A bank about to join the Internet fray is trying something different.

Atlanta-based Ebank.com Inc. will focus primarily on small-business customers when it opens on June 30. And though it will exist primarily on the Web, it plans to open 24 branch offices over the next two years.

Its targeting of the small-business market distinguishes it from the Internet-only institutions that focus on consumers. These include Net.Bank Inc. of Atlanta and Telebanc Financial Corp. of Arlington, Va., which has agreed to be acquired by E-Trade Group.

"If you are going to be on the Internet, you've got to carve out niches," said Richard A. Parlontieri, chairman and chief executive officer of Ebank.com. "We saw our strength as lending to small businesses."

Analysts expect that market to expand its use of the Internet dramatically over the next few years. PSI Global, a Tampa-based research firm, said 63% of small businesses are now using the Internet for a variety of tasks, including purchasing. That percentage has nearly doubled in two years.

In opening physical "centers" around the country, Ebank.com is acknowledging that the lack of a branch network may handicap account growth at virtual banks.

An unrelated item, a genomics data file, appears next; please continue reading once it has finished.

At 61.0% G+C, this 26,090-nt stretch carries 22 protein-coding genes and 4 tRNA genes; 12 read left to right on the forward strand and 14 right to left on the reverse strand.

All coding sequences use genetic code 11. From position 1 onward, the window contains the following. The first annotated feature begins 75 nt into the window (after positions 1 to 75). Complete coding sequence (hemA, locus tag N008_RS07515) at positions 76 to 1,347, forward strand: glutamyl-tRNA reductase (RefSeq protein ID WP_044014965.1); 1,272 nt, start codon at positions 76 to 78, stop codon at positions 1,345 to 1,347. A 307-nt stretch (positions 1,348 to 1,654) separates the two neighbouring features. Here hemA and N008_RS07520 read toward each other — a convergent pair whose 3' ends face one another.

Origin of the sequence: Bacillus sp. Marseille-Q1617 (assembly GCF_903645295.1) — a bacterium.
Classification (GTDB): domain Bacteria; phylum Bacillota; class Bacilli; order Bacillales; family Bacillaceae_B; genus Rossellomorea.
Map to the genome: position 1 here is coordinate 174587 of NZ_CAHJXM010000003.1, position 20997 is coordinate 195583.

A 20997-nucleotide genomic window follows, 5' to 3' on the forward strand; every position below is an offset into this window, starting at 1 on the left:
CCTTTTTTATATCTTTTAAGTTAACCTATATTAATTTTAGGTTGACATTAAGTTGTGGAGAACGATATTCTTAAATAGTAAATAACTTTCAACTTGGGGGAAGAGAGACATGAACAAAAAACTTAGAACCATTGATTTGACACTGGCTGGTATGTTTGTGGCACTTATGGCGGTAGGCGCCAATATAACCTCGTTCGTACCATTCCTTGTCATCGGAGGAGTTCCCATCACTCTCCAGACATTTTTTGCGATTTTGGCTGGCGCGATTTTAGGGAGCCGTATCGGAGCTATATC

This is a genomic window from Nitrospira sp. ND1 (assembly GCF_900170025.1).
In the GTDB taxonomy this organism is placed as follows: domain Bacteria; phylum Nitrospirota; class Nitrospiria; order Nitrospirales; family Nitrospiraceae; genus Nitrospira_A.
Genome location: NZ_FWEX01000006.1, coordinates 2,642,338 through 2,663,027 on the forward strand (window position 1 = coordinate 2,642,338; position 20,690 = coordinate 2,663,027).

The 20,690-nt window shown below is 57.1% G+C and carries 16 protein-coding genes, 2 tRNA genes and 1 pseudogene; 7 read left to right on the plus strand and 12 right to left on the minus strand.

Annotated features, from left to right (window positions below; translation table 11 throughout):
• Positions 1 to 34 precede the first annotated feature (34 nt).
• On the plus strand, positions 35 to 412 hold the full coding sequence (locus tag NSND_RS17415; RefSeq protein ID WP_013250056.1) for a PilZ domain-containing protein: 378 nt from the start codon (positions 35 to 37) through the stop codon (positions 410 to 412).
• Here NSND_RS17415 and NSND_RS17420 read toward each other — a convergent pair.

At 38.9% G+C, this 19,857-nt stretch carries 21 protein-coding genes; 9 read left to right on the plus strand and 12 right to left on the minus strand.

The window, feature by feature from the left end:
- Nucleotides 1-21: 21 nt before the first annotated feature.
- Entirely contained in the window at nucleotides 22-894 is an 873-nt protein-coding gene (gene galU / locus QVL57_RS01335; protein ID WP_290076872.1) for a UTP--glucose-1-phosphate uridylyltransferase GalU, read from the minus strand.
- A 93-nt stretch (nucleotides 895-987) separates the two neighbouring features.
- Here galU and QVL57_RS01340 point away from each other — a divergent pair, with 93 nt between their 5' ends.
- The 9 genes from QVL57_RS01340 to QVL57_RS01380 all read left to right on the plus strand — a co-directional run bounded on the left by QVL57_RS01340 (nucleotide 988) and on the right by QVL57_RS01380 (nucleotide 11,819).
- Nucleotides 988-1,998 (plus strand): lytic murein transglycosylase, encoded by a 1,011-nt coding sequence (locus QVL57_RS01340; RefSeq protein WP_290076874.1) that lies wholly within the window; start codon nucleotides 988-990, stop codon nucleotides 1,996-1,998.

By leasing space in office parks and eliminating teller and safe deposit functions, the Ebank.com centers will cost significantly less than full- fledged branches, the company said.

They will be staffed by loan officers who will visit customers as necessary.

The combination of low-cost facilities and a focus on small businesses is novel, said Christopher Musto, senior analyst at Gomez Advisors Inc. in Concord, Mass.

He called it a "sober recognition that small-business (owners) still want to sit down and talk with bank representatives and make sure they understand each other."

Ebank.com will offer all of its products, including sweep checking accounts, lines of credit, term loans, and real estate loans, over the Internet, allowing customers to apply on-line. Loan officers will make "house calls" when signatures are required on documents.

As a new bank, Ebank.com enjoys the advantage of not having to integrate older core systems with Web technology. It installed a client/server system from Phoenix International of Orlando.

Ebank.com has its origins in Southeast Commerce Holding Co., which was formed last August under a unitary thrift. Though the holding company has been renamed Ebank.com, a brick-and-mortar branch in Atlanta called Commerce Bank will continue to operate under that name.

Commerce Bank has $29.1 million of assets and $18.8 million of loans. It expects to be profitable by yearend.

Larger banks do provide small-business services on-line. KeyCorp and Fleet Financial Group, for example, offer Web-based loans, credit lines, and other services.

Other major banks have similar plans, said Mr. Musto.

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